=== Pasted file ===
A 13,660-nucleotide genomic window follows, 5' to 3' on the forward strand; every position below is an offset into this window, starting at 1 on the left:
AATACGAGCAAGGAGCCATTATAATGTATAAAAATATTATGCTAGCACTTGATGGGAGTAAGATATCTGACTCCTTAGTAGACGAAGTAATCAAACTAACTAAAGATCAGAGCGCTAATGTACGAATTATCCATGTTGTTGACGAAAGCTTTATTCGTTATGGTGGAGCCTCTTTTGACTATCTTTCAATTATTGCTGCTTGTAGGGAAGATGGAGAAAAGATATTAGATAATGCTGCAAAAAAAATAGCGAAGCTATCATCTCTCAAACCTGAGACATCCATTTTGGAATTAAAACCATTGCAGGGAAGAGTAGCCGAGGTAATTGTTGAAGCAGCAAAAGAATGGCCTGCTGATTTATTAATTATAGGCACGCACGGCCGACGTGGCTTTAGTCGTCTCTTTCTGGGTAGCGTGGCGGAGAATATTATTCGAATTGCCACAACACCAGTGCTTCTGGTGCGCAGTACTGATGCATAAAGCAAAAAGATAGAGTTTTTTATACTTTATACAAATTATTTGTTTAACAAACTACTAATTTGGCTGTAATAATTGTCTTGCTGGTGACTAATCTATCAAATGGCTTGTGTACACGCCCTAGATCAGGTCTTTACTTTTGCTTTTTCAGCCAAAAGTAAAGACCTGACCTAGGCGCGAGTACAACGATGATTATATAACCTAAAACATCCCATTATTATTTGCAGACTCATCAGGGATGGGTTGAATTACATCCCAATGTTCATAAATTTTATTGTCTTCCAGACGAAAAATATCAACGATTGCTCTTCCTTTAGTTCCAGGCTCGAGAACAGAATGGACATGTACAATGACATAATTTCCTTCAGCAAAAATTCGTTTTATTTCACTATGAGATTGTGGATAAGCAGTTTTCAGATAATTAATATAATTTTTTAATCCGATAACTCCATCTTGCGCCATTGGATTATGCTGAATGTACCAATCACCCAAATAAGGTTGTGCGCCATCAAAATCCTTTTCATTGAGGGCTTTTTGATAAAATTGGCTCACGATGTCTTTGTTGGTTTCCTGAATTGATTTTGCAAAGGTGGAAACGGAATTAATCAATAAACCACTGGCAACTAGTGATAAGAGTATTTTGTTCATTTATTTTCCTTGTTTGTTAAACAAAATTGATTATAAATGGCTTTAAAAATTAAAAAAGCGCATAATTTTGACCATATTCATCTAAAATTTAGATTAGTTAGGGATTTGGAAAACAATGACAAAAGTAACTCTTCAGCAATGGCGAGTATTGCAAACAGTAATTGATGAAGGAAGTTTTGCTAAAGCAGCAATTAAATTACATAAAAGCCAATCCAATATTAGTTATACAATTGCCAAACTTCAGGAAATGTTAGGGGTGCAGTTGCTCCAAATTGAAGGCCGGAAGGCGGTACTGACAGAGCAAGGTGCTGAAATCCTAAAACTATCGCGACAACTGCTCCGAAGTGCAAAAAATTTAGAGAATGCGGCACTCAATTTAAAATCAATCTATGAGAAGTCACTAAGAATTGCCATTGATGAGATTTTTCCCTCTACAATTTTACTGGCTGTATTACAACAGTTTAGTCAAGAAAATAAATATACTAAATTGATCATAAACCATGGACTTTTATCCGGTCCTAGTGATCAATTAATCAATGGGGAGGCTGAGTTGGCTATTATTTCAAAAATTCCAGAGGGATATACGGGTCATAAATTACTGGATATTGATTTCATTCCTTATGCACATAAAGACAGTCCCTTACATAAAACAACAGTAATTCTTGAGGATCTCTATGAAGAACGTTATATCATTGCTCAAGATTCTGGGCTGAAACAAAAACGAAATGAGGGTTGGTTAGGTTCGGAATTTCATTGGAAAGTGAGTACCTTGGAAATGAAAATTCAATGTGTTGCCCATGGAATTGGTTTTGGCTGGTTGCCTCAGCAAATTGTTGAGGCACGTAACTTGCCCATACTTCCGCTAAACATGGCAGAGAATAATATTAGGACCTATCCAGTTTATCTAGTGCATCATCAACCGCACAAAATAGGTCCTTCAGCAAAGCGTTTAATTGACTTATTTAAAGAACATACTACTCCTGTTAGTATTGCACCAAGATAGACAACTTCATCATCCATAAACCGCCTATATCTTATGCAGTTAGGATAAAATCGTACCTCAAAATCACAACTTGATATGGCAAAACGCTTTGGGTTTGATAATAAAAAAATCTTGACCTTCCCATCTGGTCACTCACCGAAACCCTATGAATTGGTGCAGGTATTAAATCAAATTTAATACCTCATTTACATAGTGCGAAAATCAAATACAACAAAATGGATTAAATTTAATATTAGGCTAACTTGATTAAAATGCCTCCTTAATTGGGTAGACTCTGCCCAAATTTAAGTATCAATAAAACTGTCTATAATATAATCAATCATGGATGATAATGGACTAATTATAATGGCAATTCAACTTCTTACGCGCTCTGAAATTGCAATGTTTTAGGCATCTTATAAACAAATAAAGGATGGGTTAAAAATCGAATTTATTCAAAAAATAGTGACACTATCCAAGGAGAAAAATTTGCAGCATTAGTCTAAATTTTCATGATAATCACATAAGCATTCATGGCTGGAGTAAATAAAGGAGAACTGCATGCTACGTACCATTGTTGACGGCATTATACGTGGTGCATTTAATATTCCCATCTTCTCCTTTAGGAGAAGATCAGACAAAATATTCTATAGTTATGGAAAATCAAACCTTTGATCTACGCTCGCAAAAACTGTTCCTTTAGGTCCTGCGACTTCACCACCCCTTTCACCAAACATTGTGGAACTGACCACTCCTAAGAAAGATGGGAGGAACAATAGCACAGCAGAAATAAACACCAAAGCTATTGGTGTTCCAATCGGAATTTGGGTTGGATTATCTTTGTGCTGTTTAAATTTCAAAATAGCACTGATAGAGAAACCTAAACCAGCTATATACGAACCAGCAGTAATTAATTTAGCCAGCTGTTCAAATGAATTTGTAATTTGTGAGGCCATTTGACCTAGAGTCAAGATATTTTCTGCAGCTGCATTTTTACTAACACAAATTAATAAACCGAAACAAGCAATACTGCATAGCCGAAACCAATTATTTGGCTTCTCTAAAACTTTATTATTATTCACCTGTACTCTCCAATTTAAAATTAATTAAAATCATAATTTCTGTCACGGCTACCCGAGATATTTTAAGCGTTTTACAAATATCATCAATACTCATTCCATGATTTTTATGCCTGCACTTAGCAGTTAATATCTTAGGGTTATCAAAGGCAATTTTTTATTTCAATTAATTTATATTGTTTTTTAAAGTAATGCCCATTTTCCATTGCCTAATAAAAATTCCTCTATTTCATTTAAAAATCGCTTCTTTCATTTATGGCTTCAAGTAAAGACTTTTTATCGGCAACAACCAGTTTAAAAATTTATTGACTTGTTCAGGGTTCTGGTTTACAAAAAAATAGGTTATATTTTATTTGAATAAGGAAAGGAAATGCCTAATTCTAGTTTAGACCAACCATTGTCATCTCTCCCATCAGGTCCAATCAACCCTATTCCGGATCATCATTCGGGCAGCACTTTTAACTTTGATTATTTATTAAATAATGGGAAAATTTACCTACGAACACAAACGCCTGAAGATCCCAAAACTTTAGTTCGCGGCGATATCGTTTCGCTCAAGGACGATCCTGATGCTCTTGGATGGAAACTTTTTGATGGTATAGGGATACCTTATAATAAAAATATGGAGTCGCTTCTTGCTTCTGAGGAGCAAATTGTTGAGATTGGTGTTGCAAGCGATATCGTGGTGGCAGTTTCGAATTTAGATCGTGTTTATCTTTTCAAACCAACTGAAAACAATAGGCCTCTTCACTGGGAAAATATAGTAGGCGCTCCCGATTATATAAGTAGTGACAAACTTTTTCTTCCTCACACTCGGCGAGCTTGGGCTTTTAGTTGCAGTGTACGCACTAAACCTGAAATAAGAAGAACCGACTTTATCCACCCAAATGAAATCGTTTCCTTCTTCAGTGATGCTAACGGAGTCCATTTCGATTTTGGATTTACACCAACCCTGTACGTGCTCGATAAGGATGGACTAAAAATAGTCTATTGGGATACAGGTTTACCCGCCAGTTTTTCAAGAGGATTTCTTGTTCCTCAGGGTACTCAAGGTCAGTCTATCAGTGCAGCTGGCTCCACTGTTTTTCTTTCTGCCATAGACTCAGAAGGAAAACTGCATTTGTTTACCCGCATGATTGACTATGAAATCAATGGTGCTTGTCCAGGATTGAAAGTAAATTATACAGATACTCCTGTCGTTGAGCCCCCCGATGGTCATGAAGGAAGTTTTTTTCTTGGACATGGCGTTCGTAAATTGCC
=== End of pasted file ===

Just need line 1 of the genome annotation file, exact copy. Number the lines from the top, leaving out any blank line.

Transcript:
A 13,660-nucleotide genomic window follows, 5' to 3' on the forward strand; every position below is an offset into this window, starting at 1 on the left: